Both Bangor and Orono schools will require masks in schools for at least the start of the school year.
The Bangor School Committee unanimously passed a district plan to require masks for students, staff and visitors 6-0 on Wednesday, with members saying the delta variant of COVID-19 posed far too great a risk to do otherwise.
Similarly, the Orono school district — RSU 26 — passed a motion approving a universal mask mandate requiring masks in buildings Wednesday night.
“I had to go back and remind myself how far we’ve come to where these recommendations have put us compared to any place last year,” RSU 26 Superintendent Meredith Higgins said. “Last year we could not have all children in the building…and what we were asking of the teachers was really difficult and taxing and not what was best for children.”
Bangor School Department Superintendent James Tager had first announced the school department planned to require employees and students to wear masks on Aug. 9, pending approval from the committee.
Wednesday’s vote ensures that one of the largest school districts in Maine will fall on the side of masking in what has become a cantankerous debate in school districts across the state.
Outside of Bangor, Bucksport-based RSU 25 has also voted to require masks for students and staff indoors, as had the Milford School Board. The Hermon School Committee voted not to do so on Monday. In Ellsworth, the school committee voted to require masks in “high-traffic” areas, such as in hallways in between classes, but not to require them in classrooms while class is in session.
Meanwhile, RSU 22’s board of directors — which serves Frankfort, Hampden, Winterport and Newburgh — voted Wednesday night to make masks optional for the 2021-22 school year.
Public commentators were mixed in their support for the proposal, with the primary tread line being disputes over the risk of COVID-19 to children. Some in opposition questioned the effectiveness of masks, including one woman who falsely said there was no evidence they prevented the spread of the coronavirus.
Dr. James Jarvis, who leads Northern Light Health’s response to COVID-19 but said he was speaking as a member of the community, said the situation had drastically changed in recent weeks.
The delta variant spreads more quickly and has put more children than ever in the hospital nationwide, Jarvis said. In addition, he noted data from an American Academy of Pediatrics and Children’s Hospital Association report that showed Maine having the fourth highest rate of any state for children as a percentage of COVID-19 infections. They have made up 19 percent of cases since the beginning of the pandemic.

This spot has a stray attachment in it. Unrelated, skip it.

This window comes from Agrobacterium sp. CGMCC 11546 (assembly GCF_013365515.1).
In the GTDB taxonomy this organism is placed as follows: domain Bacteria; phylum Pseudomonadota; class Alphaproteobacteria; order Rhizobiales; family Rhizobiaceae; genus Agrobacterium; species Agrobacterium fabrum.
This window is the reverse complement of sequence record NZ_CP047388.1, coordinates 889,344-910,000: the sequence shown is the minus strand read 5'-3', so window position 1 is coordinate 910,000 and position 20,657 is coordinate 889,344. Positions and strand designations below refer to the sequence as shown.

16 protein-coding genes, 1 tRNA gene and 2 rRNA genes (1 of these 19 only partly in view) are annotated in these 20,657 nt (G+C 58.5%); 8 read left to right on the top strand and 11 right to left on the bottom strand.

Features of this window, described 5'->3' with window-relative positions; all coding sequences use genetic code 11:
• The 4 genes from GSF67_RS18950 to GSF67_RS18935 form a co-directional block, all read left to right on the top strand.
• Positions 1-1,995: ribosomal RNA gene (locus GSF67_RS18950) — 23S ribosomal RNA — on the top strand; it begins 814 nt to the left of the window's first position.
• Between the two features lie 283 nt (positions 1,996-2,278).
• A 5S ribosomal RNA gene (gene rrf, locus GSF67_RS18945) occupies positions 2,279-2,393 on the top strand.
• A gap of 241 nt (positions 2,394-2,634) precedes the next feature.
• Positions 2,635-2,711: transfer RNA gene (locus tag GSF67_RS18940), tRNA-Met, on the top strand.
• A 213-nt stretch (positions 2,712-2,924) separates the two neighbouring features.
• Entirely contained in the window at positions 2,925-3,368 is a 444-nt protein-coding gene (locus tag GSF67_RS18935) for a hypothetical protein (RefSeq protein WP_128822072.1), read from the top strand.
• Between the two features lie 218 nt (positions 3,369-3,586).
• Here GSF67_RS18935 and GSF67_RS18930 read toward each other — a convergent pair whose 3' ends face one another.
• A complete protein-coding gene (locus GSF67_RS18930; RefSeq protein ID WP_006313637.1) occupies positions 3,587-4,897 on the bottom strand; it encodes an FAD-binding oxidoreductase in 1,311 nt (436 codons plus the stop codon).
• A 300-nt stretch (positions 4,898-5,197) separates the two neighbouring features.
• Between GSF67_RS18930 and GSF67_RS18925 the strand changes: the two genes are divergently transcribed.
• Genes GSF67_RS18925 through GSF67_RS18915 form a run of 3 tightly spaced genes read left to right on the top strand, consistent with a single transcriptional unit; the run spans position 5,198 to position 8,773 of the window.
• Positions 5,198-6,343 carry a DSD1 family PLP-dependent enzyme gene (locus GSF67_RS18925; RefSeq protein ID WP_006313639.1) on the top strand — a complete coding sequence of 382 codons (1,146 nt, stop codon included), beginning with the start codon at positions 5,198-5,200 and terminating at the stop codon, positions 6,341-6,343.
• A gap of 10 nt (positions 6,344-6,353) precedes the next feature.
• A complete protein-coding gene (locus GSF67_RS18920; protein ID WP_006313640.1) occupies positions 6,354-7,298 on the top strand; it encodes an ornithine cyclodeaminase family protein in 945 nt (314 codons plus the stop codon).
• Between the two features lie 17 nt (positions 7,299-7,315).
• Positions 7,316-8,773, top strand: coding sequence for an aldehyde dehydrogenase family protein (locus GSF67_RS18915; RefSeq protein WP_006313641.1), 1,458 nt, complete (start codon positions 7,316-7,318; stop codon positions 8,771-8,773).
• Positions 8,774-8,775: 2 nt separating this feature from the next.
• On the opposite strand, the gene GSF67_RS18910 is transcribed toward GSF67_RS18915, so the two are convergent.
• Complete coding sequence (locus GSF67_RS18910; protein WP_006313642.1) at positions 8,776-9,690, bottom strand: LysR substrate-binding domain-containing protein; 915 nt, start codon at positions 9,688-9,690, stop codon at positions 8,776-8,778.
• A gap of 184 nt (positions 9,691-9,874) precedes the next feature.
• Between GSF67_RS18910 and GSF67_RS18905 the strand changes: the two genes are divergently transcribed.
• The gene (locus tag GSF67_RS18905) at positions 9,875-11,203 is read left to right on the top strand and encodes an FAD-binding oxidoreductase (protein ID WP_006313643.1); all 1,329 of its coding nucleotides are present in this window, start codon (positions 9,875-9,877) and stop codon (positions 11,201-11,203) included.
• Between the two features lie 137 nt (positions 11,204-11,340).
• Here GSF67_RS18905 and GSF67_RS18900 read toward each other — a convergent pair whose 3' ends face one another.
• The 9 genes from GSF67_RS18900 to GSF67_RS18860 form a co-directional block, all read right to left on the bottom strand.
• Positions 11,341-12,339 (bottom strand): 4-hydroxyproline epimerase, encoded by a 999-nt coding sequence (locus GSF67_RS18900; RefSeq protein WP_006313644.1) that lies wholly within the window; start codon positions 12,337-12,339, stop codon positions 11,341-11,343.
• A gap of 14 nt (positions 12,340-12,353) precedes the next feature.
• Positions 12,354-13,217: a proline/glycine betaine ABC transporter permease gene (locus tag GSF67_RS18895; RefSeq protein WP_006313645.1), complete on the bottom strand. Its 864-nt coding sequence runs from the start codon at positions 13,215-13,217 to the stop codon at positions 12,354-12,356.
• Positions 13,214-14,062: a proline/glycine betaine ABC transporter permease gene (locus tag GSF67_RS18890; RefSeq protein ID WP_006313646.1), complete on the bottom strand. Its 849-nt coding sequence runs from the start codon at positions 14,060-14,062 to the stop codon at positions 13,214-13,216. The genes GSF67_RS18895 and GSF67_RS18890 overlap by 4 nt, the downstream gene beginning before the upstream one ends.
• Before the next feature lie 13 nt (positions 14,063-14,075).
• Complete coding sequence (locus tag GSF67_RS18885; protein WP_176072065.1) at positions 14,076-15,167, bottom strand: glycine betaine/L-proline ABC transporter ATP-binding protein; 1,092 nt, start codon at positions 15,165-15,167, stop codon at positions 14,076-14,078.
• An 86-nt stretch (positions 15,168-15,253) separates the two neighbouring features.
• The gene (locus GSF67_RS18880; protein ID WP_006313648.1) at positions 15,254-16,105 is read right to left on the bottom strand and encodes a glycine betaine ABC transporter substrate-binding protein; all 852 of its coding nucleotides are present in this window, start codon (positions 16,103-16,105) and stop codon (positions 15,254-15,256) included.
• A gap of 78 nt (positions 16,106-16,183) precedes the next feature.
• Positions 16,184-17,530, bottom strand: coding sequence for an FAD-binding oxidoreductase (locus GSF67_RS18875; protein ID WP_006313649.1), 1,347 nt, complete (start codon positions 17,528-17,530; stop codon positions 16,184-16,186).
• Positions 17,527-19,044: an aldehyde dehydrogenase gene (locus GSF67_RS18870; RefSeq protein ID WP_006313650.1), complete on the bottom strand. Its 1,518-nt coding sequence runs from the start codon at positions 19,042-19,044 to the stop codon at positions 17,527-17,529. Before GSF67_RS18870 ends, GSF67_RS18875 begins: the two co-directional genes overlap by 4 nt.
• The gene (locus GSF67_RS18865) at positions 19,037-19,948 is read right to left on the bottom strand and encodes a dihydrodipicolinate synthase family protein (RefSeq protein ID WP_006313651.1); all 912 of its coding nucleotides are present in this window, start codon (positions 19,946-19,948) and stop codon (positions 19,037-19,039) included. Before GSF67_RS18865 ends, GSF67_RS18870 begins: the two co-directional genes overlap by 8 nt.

“We must do everything in our power to see that they can not only start the school year, but continue it uninterrupted,” Jarvis said.
Councilors were in agreement with such arguments. They acknowledged that masking was a nuisance, but they saw it as a livable one if Bangor schools wanted to avoid lockdowns and coronavirus infections. In addition, a significant chunk of students remain ineligible to be vaccinated from the virus, as the U.S. Food and Drug Administration has yet to approve any COVID-19 vaccine for children under 12.
“I certainly understand this is going to be a moving target,” committee member Warren Caruso said. “But, I think all of us here are committed to having a normal year.”
One contentious moment came when parent Monique Swartz, who was speaking in opposition to masking, asked Jarvis (who was in the audience) how many children had died of the coronavirus in Maine.
“If it was one, that’s one too many,” Jarvis replied.
About 20 members of the public attended the school committee meeting. Some who didn’t speak themselves clapped after Swartz spoke in a display of opposition against the mask requirement.
Tager said he would continue to meet monthly with a planning committee of district faculty, staff, parents, nurses and school committee members and review the reopening plan frequently. He said he hoped for the day when coronavirus cases were going in the opposite direction.
“I feel in my heart that this is the right thing to do,” Tager said. “As we get better statistics from our medical folks, we would love to loosen our mandate.”